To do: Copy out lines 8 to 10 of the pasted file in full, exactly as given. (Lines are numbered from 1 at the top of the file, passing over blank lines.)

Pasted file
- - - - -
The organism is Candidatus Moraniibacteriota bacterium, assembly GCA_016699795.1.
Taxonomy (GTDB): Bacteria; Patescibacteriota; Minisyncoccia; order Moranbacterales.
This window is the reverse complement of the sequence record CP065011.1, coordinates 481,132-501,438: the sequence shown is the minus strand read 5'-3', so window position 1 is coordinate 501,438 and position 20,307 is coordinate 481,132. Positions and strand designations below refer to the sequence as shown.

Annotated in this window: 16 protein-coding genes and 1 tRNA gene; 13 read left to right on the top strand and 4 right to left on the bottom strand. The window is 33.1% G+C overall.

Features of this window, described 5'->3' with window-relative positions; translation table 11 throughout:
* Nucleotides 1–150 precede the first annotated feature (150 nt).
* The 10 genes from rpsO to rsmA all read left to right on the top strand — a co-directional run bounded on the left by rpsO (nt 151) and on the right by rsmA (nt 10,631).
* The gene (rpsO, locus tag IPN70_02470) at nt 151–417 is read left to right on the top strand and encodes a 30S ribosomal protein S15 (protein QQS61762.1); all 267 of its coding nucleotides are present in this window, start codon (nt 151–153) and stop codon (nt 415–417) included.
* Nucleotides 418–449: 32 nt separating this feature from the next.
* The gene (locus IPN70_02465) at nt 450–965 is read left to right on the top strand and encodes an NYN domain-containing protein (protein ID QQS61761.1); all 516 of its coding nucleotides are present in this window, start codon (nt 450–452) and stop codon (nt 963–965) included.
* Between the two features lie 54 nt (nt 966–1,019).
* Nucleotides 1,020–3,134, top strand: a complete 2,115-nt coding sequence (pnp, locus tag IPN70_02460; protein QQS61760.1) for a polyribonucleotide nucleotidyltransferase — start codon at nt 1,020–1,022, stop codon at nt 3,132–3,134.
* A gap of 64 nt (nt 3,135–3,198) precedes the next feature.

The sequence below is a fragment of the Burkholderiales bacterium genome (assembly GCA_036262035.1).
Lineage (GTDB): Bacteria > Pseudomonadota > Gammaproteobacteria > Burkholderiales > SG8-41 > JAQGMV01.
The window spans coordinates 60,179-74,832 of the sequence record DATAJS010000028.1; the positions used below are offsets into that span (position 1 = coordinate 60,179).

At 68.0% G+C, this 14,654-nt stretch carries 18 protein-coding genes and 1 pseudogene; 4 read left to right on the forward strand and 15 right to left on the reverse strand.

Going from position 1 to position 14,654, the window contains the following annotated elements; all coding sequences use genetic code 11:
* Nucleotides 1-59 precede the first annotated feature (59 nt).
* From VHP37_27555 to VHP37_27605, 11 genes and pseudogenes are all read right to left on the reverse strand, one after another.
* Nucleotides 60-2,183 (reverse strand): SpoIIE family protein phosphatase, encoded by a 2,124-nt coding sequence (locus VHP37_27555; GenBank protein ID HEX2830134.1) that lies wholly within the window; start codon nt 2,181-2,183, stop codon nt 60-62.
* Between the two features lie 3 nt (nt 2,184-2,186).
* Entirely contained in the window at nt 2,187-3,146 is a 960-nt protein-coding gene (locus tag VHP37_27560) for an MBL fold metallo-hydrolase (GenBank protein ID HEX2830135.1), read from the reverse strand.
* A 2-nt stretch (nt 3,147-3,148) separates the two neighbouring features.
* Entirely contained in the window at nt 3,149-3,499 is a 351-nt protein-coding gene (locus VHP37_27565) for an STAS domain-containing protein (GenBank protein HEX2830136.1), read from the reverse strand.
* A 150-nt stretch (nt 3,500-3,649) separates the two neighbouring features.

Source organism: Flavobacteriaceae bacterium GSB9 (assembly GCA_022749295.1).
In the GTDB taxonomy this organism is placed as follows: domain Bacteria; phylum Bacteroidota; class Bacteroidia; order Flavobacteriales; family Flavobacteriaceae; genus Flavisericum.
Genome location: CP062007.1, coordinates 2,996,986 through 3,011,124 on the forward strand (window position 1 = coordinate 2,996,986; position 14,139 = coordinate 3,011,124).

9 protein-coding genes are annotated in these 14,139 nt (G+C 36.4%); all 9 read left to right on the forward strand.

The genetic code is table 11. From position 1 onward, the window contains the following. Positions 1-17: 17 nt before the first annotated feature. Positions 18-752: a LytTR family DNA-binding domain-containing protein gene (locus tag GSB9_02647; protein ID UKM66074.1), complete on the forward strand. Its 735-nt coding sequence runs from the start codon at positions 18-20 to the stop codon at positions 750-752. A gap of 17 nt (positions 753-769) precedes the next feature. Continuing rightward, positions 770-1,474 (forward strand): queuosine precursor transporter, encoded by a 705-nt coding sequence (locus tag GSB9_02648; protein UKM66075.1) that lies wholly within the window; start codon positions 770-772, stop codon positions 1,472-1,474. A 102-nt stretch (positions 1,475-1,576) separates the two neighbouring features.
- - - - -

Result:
* The gene (rpsO, locus tag IPN70_02470) at nt 151–417 is read left to right on the top strand and encodes a 30S ribosomal protein S15 (protein QQS61762.1); all 267 of its coding nucleotides are present in this window, start codon (nt 151–153) and stop codon (nt 415–417) included.
* Nucleotides 418–449: 32 nt separating this feature from the next.
* The gene (locus IPN70_02465) at nt 450–965 is read left to right on the top strand and encodes an NYN domain-containing protein (protein ID QQS61761.1); all 516 of its coding nucleotides are present in this window, start codon (nt 450–452) and stop codon (nt 963–965) included.